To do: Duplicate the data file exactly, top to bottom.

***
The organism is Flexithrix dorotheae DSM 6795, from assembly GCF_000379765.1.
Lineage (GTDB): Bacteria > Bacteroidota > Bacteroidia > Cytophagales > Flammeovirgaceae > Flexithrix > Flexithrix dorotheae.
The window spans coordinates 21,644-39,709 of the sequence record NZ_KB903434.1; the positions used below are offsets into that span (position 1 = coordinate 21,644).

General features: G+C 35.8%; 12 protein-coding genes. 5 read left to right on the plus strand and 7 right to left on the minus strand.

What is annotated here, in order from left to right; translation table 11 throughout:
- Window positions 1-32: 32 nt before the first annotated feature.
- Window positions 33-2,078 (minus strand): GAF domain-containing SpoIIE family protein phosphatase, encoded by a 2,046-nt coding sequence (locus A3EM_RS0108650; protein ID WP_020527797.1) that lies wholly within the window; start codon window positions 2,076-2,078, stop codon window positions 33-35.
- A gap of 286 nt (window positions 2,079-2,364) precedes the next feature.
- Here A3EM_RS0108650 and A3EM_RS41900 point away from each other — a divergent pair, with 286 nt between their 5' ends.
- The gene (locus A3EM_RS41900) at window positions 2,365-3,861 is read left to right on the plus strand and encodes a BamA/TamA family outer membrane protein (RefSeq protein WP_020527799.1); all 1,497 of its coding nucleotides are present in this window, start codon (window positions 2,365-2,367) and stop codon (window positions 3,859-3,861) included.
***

The organism is Flexithrix dorotheae DSM 6795, from assembly GCF_000379765.1.
Lineage (GTDB): Bacteria > Bacteroidota > Bacteroidia > Cytophagales > Flammeovirgaceae > Flexithrix > Flexithrix dorotheae.
The window spans coordinates 21,644-39,709 of the sequence record NZ_KB903434.1; the positions used below are offsets into that span (position 1 = coordinate 21,644).

General features: G+C 35.8%; 12 protein-coding genes. 5 read left to right on the plus strand and 7 right to left on the minus strand.

What is annotated here, in order from left to right; translation table 11 throughout:
- Window positions 1-32: 32 nt before the first annotated feature.
- Window positions 33-2,078 (minus strand): GAF domain-containing SpoIIE family protein phosphatase, encoded by a 2,046-nt coding sequence (locus A3EM_RS0108650; protein ID WP_020527797.1) that lies wholly within the window; start codon window positions 2,076-2,078, stop codon window positions 33-35.
- A gap of 286 nt (window positions 2,079-2,364) precedes the next feature.
- Here A3EM_RS0108650 and A3EM_RS41900 point away from each other — a divergent pair, with 286 nt between their 5' ends.
- The gene (locus A3EM_RS41900) at window positions 2,365-3,861 is read left to right on the plus strand and encodes a BamA/TamA family outer membrane protein (RefSeq protein WP_020527799.1); all 1,497 of its coding nucleotides are present in this window, start codon (window positions 2,365-2,367) and stop codon (window positions 3,859-3,861) included.